In this study, the research team will examine the college enrollment, persistence, and educational and employment outcomes of Ohio students by using state administrative data matched with employment records. The sample will include students who enrolled in Ohio’s public postsecondary institutions between 2000 and 2011. The research team will make comparisons across the relative value of different sectors (e.g., technical colleges, community colleges, universities) in retraining workers. The research aims to identify whether traditional 2-year colleges and technical 2-year colleges have been successful in helping workers overcome job loss and shifting skill demands through retraining programs. The study will also consider how earnings trajectories evolve differently over time for individuals with different postsecondary experiences.
Project 4: Virginia (Shanna Jaggars—CCRC)
This study uses Virginia data to relate educational pathways to the industry and occupation of employment, patterns of employment, earnings, and occupational outcomes and to assess the labor market returns to developmental education. The research team will also draw on data from the state’s 4-year colleges to compare students who start in community colleges with those who start in 4-year colleges, and they will contrast the labor market outcomes for students who transfer from community college to 4-year schools to “native" students, i.e., students who initially enroll in 4-year colleges.
Project 5 (a & b): California (Project 5a: Michal Kurlaender—U. of California, Davis, Ann Stevens—U. of California, Davis)
Using California data, this study will analyze returns to career and technical education (CTE) pathways. Award holders will be compared to those who have taken CTE courses but earned no award. The research will examine which types of CTE programs generate the largest returns and will illustrate the substantial heterogeneity both in terms of student characteristics and outcomes across the CTE space.
(Project 5b: Susan Dynarski—University of Michigan, Brian Jacob—University of Michigan, Peter Bahr—University of Michigan )
In this study, researchers will carry out analyses on general returns to awards, coursework/subjects, and credits from enrollment in California community colleges. The research team will also examine the returns to credits in different areas independent of the returns to awards, thus exploring the value of postsecondary education for non-completers.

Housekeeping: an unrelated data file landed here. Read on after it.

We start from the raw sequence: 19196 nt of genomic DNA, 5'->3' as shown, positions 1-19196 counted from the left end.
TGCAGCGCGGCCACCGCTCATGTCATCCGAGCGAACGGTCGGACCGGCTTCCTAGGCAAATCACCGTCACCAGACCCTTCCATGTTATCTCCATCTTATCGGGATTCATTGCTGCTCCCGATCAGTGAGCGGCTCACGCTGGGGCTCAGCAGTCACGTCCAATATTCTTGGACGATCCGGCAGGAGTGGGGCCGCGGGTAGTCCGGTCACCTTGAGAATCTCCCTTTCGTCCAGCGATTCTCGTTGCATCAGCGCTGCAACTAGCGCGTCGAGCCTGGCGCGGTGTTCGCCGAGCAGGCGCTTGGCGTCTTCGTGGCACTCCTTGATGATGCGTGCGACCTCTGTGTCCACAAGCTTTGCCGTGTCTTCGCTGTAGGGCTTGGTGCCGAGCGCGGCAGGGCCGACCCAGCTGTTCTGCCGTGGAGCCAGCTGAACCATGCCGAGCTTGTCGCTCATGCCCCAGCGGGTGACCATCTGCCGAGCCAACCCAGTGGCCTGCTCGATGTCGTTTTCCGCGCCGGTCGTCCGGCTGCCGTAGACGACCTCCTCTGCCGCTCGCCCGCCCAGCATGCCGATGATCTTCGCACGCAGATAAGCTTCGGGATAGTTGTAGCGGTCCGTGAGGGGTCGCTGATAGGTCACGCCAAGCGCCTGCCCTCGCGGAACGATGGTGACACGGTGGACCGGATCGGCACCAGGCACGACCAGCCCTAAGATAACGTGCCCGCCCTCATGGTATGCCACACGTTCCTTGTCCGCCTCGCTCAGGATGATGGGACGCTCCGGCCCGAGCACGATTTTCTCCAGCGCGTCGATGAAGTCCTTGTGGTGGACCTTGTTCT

Project 6: The Role of the For-Profit Sector in Higher Education (David Deming—Harvard University, Claudia Goldin—Harvard University, Lawrence Katz—Harvard University)
This analysis of national datasets will analyze the relative size and importance of the for-profit sector and compare education and labor market outcomes (employment, earnings, pattern of unemployment, and industry and occupation of employment) for those attending for-profit institutions versus similar students attending public institutions. Researchers will pay particular attention to a comparison of the characteristics of students in the for-profit and public sectors to determine whether there are systematic race/ethnic and socioeconomic status differences between the two groups. The research team will also carry out a “resume audit” study to determine whether employers are more or less likely to respond to resumes that are randomly assigned a for-profit credential.
Project 7: Education and Interstate Mobility (Judith Scott-Clayton—CCRC)
This project will use national survey data (from NLSY-97) to examine labor market outcomes for individuals with the full spectrum of postsecondary experience, including no college at all. The researchers will focus on the correlation between educational attainment and patterns of interstate mobility, on how mobility evolves over time, and on the potential bias in estimating returns using only single-state employment data.
Project 8: Federal Work Study (Judith Scott-Clayton—CCRC)
For this project, researchers will use two waves of the nationally representative Beginning Postsecondary Student survey (BPS:96-01 and BPS:04-09) to study the effects of access to the Federal Work Study (FWS) program on education and labor market outcomes (including persistence, degree completion, student loan debt, and post-college employment). The research team will examine whether students are in jobs that are related to their studies and whether and in what ways students think current employment affects their academic and future labor market prospects.
Project 9: Working While Enrolled (Eric Bettinger—Stanford University, Bridget Long—Harvard University)